The Recall@ are shown in Table 3. Both R-Conv  and LDA-Conv  are better than baseline result, while R-LDA-Conv  gives the best performance overall. Both role factors and topic feature are acting positively in ranking ground-truth responses. Even though no role information is explicitly used in the baseline model, the contextual information itself could be a useful hint to rank the ground-truth response higher. Therefore, the performance of the baseline model is still better than random guess. Again, role has a bigger effect than topic, and the combination gives the best results, but differences in Recall@ performance are small.

4.4 Qualitative Analysis

For qualitative analysis, the best R-LDA-Conv model is used to generate role-specific responses, and we examined a number of examples to determine whether the generated response fit into the expected speaker role. We include two examples in Table 4 and Table 5 due to the page limitations. For each case, we have responses generated for each of the possible roles: a further question for the Poster and a potential solution for the Responder.

As we can see from the context part of Table 4, different roles clearly have different behaviors during the conversation. Ignoring the validity of this potential solution, this generated response is consistent with our expectation of the Responder  role. The response of Poster  seems quite plausible. The reply of Responder  is clearly the right style but more domain information in the topic vector could lead to a more useful solution.

Table 5 shows another example to demonstrate the difference between the Poster  and Responder  roles. In this example, the response for the Responder  is not a potential solution but a question to the Poster. Unlike the generated question for the Poster  role in the previous example, the purpose of Responder’s question is to ask some further details in order to provide a simpler solution. The Poster’s response also fits well in the local context as well as global topic of ubuntu installation, claiming the difficulty of implementing the Poster’s suggestion. At the same time, the generated responses also show the necessity of incorporating certain domain knowledge into a domain-specific conversation system, which will be explored in future work.

5 Summary

We propose an LSTM-based conversation model by incorporating role factor and topic feature to model different word distribution for different roles. We present three models: R-Conv, LDA-Conv and R-LDA-Conv, by incorporating role factors and topic features into output layer. We evaluate the model using both perplexity and response ranking. Both R-Conv and LDA-Conv outperform the baseline model on all tasks. The model R-LDA-Conv gives the best performance by combining the two components. In addition, the generation results demonstrate the topical coherence and differences in responses associated with different roles. Besides role and topic, our model structure can be generalized to include more supervised information. For future work, we would incorporate supervised domain knowledge into our model to improve the topic relevance of the response.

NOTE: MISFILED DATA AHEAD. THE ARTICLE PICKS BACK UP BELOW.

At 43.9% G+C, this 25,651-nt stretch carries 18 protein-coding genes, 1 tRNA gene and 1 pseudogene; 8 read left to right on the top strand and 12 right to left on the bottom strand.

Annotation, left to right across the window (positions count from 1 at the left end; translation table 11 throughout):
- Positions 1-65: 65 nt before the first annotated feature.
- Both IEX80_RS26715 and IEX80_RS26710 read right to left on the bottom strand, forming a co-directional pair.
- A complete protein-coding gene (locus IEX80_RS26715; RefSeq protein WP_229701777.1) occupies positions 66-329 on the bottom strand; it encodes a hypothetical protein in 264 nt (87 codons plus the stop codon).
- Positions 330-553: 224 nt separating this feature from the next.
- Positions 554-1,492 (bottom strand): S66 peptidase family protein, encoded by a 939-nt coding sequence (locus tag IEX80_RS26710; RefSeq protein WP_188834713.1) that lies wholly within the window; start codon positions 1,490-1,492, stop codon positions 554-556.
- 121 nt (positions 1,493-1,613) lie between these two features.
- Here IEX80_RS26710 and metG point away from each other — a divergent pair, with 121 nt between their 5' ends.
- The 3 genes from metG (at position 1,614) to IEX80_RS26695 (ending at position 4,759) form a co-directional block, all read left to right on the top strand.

Role Utterance
Context
Poster hey people . i have a disk from someone who accidentally overwrote his ext3 partition with a ntfs partition …… any tips on how to recover files from the erased ext3 partition ? the ntfs partion was created using “ fast “ formatting ( i.e. only the partition table was erased )
Responder you can rebuild a partition table .. brb
Poster is that possible ? how ? and he also started writing to the ntfs partition , so at least some data will be lost , hopefully some is still recoverable
Responder at that point , he might as well write it off or pay a professional to do it
Poster ere4si : is there some guide somewhere on how to make a live cd using the minimal iso ? it doesn’t even have a squashfs root filesystem
Generation
Poster can you p me to that ?
Responder “ sudo fdisk -l “ then use the fstab of the new permissions . then use that combination of * to recover backup
Ground truth
Responder make an iso on usb bootable
Table 4: Response generation example (providing solution)
Role Utterance
Context
Poster question : i am currently installing ubuntu . in the " prepare partitions " dialog box , should i check both ext3 ’ /’ and ext3 ’ /home ’ to be formatted ?
Responder did you have a previous install of ubuntu on there
Poster no
Responder err kazol_ not mount , write to it i mean
Responder then you can format them both
Generation
Poster i know , i don’t know how to do this . bad , even if i try an encrypted install of ubuntu … this means roller failed to mount it , so not the default .
Responder or something similar . are you trying to eject net crapped on there ?
Ground truth
Responder ok thanks
Table 5: Response generation example (clarification of the problem)

References